Authorities worldwide are mopping up after an international ransomware attack disrupted hospitals, factories, government agencies, banks and businesses in 150 countries over the past few days. The latest clues point to hackers possibly linked to North Korea.
In what looks to be an unrelated cyber attack, hackers reportedly shanghaied the new Pirates of the Caribbean film. The crooks threatened to splash it onto the Internet before the film's scheduled May 26 release if Disney didn't fork over a ransom in bitcoin.
Experts warn that worldwide ransomware attacks could bloom again in the coming weeks. They warn that many computers running outdated (or stolen) software could be vulnerable to hackers who pilfer data, or hold it hostage for ransom.
Hmm. When have we read about similar breaches and often heard similar warnings about computer vulnerabilities?
Oh, right. In 2016 when the Russians were roaming through the Democratic National Committee's email system.
Or in 2015, when the U.S. government revealed that hackers stole a massive trove of data from the federal Office of Personnel Management, exposing sensitive information about millions of people, including federal employees, contractors and their families and friends.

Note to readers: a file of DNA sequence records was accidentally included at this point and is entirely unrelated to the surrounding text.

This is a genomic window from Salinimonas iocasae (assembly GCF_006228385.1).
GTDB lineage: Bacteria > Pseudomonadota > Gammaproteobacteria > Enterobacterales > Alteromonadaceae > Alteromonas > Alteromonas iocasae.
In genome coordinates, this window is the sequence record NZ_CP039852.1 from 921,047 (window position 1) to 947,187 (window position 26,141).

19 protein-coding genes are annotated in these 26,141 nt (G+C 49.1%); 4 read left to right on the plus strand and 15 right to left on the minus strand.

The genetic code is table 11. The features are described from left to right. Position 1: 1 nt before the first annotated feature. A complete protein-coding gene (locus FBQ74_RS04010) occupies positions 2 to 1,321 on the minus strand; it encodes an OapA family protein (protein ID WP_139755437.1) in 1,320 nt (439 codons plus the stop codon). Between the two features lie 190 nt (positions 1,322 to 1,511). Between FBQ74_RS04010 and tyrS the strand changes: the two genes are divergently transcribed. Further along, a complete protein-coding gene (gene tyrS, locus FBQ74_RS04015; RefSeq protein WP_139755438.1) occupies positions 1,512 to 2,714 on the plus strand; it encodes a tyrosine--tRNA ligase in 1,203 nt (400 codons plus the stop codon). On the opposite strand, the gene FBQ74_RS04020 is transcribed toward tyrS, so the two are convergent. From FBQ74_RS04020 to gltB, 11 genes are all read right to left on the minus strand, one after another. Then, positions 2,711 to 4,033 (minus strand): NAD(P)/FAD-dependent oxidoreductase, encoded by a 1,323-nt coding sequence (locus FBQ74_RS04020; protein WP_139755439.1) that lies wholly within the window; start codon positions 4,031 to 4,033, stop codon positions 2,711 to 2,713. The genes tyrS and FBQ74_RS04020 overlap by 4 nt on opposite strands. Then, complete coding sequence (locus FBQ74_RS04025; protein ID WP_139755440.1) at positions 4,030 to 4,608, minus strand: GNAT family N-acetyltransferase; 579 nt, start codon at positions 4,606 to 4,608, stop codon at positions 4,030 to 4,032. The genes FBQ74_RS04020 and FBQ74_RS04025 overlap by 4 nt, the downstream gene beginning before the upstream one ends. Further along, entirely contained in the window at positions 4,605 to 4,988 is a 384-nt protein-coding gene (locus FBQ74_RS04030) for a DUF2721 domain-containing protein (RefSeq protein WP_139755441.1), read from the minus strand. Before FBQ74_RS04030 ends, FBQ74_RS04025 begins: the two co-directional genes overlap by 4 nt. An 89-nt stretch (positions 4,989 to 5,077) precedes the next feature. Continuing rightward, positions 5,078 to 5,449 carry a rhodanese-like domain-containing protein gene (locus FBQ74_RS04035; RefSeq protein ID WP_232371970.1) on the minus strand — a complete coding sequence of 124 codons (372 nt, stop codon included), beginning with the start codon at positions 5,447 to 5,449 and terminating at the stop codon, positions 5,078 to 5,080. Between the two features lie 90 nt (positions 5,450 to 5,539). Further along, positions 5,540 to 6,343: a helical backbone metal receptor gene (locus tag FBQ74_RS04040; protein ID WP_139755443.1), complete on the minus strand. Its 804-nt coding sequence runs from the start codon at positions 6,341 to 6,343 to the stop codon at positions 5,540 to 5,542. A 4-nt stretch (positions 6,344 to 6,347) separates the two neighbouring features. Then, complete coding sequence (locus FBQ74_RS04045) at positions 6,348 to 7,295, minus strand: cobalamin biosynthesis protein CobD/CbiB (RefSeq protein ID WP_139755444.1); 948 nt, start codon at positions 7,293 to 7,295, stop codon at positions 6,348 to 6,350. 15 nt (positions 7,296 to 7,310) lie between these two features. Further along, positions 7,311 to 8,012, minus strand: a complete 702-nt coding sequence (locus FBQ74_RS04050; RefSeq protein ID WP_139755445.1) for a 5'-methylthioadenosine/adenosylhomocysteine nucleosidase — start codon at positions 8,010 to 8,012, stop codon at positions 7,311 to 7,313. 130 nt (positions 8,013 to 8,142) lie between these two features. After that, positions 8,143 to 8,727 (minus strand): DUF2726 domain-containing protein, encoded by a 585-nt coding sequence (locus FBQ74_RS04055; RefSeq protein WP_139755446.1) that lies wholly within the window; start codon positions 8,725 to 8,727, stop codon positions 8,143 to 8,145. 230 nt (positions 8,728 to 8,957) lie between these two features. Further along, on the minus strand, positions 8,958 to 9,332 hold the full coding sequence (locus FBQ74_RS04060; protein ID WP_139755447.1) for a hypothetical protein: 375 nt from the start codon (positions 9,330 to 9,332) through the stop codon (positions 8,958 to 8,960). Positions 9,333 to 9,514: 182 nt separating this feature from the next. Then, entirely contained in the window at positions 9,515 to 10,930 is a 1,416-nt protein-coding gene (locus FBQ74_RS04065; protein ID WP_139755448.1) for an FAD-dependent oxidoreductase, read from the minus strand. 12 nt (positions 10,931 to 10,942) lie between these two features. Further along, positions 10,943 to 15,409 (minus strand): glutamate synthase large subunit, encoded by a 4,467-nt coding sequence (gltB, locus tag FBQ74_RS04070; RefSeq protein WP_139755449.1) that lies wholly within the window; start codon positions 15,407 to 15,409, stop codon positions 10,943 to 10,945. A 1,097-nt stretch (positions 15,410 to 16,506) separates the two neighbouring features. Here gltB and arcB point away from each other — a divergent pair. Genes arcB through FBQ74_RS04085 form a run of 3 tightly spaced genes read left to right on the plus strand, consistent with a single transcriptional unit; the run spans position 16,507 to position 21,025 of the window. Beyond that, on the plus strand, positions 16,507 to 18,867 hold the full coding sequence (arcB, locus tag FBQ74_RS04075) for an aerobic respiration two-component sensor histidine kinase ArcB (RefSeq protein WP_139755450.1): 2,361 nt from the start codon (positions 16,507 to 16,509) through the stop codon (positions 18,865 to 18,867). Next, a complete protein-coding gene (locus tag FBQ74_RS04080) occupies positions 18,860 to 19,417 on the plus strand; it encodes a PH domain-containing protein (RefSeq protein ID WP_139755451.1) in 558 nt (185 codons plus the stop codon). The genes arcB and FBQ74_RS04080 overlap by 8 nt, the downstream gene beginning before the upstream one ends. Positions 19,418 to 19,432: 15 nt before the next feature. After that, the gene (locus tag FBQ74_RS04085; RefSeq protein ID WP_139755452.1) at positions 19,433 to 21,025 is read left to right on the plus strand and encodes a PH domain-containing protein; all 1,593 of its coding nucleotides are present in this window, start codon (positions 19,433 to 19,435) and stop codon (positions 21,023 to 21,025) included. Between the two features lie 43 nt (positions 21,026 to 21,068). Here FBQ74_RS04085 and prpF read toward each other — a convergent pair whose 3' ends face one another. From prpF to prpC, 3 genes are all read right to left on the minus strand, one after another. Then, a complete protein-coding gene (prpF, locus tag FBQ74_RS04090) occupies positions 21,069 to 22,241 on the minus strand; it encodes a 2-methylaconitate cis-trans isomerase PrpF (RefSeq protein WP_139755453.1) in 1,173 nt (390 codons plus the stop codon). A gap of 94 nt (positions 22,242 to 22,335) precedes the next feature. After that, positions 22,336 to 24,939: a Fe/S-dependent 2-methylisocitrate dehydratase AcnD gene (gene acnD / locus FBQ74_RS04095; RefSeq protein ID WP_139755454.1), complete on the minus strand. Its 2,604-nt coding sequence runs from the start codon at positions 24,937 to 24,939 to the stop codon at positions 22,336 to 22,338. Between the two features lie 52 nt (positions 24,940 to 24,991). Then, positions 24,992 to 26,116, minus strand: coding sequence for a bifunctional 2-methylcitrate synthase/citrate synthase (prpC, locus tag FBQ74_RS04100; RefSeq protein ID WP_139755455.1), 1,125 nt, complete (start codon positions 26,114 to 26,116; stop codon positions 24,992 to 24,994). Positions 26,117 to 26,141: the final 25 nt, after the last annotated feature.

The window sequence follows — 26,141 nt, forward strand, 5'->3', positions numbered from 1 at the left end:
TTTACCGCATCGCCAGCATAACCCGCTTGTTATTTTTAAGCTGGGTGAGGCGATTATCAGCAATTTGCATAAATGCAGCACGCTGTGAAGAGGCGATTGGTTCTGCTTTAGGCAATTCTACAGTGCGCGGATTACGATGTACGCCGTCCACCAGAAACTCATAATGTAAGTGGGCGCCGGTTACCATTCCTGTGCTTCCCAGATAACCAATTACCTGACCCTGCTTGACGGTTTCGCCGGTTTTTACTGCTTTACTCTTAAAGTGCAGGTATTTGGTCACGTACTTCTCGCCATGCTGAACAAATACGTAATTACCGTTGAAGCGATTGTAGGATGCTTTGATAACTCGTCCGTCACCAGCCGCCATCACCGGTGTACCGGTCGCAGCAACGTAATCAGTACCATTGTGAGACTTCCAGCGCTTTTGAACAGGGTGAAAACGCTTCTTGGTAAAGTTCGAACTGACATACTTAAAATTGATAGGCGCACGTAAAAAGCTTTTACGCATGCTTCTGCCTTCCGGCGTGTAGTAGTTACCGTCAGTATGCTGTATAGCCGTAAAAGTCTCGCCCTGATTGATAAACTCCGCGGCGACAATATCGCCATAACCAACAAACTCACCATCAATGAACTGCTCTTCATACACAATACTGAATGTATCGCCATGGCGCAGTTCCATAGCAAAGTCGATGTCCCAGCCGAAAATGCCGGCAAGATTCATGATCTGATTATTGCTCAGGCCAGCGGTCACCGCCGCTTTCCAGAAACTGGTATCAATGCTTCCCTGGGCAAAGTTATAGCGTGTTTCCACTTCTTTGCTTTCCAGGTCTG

Or when hackers spread Sony's secrets across the Internet in 2014.
Or when Russian cybercriminals stole data on more than 500 million Yahoo accounts the same year.
The big questions: Will this latest spate of attacks be a wake-up call to upgrade protections around the world? Or will many people hit the snooze button again?
Microsoft blamed the U.S. government for "stockpiling" software code wielded by the hackers in ransomware attacks. The company's top lawyer argued that the government should report the weaknesses it discovers rather than hold them as weapons to use later. Microsoft attorney Brad Smith wrote that "an equivalent scenario with conventional weapons would be the U.S. military having some of its Tomahawk missiles stolen."
The criminals who unleashed this latest ransomware virus didn't have to be computer geniuses. New tools make this kind of cyber extortion much easier. Mad skills aren't needed.
What is needed, however, is for computer users--all of us--to please not neglect upgrading security or changing passwords. Don't assume that because our devices haven't yet been captured, they won't be.
Editorial on 05/20/2017
Print Headline: Don't help the hackers